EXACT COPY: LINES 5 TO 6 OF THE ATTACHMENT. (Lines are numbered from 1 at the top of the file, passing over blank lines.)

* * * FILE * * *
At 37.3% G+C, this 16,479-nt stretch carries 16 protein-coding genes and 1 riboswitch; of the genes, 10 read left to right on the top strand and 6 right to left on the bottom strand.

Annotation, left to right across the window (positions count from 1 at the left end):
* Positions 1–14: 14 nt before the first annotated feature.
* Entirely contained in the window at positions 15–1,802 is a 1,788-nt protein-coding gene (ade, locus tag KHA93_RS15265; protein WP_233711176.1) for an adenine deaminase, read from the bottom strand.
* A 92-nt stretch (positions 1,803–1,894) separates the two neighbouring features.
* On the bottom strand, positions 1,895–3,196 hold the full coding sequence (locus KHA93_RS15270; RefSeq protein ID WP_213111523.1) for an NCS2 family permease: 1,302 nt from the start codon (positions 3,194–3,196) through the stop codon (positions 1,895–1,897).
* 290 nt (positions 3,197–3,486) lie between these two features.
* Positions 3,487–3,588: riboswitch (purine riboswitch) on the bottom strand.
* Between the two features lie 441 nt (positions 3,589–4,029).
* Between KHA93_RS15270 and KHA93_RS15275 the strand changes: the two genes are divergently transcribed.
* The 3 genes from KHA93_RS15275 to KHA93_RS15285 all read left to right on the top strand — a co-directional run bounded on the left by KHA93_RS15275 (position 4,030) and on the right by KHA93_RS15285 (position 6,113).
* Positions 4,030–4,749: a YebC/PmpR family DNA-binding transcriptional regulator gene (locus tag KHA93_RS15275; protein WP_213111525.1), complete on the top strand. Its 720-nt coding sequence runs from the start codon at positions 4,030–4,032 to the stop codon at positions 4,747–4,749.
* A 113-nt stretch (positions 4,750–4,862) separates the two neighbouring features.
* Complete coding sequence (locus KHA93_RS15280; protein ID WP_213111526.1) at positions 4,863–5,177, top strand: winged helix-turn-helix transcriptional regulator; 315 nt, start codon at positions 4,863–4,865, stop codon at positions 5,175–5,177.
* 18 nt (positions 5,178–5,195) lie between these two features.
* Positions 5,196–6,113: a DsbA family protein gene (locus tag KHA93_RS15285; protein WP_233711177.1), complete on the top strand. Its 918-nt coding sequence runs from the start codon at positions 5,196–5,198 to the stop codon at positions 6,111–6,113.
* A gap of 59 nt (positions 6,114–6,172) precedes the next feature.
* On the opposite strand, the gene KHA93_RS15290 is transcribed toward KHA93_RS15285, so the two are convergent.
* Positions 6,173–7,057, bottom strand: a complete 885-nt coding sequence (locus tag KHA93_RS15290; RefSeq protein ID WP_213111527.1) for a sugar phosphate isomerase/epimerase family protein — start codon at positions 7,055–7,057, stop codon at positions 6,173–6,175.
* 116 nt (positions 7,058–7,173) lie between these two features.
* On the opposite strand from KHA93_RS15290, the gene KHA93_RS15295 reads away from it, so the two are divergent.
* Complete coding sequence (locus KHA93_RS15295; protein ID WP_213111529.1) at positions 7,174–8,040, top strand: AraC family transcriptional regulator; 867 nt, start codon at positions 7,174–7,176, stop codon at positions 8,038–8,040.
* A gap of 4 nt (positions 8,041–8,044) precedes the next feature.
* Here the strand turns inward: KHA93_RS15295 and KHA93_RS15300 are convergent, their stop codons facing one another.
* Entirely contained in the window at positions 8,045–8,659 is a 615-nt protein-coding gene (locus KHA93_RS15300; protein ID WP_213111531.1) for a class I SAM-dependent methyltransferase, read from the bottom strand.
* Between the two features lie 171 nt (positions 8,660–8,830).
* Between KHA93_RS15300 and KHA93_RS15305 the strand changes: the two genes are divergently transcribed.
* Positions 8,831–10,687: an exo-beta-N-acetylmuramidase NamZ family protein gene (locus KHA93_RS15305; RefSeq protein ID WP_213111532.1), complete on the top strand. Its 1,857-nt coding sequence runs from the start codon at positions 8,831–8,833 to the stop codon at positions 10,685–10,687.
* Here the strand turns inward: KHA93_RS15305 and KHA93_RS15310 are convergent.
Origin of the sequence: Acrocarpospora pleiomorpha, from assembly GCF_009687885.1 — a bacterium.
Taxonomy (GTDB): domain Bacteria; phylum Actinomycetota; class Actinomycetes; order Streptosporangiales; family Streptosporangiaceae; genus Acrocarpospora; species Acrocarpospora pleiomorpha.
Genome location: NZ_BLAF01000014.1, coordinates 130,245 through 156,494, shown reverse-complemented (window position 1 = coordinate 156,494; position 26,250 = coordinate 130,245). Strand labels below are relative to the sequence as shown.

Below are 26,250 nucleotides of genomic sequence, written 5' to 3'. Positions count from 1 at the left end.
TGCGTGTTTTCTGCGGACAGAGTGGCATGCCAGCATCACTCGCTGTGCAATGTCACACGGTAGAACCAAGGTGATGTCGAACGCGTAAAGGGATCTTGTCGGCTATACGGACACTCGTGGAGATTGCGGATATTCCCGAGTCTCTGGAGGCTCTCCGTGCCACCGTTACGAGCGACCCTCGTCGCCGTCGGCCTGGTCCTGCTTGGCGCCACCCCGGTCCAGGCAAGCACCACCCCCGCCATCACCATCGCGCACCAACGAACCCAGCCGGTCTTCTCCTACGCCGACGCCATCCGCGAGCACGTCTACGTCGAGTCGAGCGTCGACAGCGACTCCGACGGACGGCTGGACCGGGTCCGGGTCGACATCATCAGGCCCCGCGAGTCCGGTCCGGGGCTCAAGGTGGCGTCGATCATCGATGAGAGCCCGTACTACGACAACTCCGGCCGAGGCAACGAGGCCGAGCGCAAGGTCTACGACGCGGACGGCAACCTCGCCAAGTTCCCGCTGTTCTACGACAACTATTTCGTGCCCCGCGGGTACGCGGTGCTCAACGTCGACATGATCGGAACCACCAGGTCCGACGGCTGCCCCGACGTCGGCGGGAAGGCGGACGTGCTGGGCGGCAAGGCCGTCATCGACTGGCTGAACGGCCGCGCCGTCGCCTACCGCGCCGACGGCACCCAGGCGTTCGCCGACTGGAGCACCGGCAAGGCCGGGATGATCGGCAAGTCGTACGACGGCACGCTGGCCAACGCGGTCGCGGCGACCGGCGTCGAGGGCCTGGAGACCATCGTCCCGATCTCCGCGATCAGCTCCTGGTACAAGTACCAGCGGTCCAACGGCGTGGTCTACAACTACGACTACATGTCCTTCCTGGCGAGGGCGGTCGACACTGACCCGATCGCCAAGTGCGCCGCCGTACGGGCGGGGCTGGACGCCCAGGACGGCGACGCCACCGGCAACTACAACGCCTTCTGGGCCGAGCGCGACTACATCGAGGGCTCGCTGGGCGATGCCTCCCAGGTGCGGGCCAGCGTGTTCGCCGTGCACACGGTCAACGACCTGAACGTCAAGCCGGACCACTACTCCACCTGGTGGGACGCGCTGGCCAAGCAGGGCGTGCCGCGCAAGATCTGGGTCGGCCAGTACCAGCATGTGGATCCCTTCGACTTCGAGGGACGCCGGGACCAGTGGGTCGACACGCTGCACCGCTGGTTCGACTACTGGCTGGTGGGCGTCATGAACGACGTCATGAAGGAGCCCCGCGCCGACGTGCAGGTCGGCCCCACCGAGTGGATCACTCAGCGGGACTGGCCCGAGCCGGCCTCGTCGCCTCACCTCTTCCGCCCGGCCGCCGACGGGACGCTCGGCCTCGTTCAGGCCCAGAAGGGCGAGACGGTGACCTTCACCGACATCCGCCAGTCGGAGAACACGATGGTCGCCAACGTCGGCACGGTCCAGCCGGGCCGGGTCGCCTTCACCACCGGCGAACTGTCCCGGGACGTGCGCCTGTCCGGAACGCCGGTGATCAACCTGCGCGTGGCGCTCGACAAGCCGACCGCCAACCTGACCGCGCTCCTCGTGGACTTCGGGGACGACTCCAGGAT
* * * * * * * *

* A 92-nt stretch (positions 1,803–1,894) separates the two neighbouring features.
* On the bottom strand, positions 1,895–3,196 hold the full coding sequence (locus KHA93_RS15270; RefSeq protein ID WP_213111523.1) for an NCS2 family permease: 1,302 nt from the start codon (positions 3,194–3,196) through the stop codon (positions 1,895–1,897).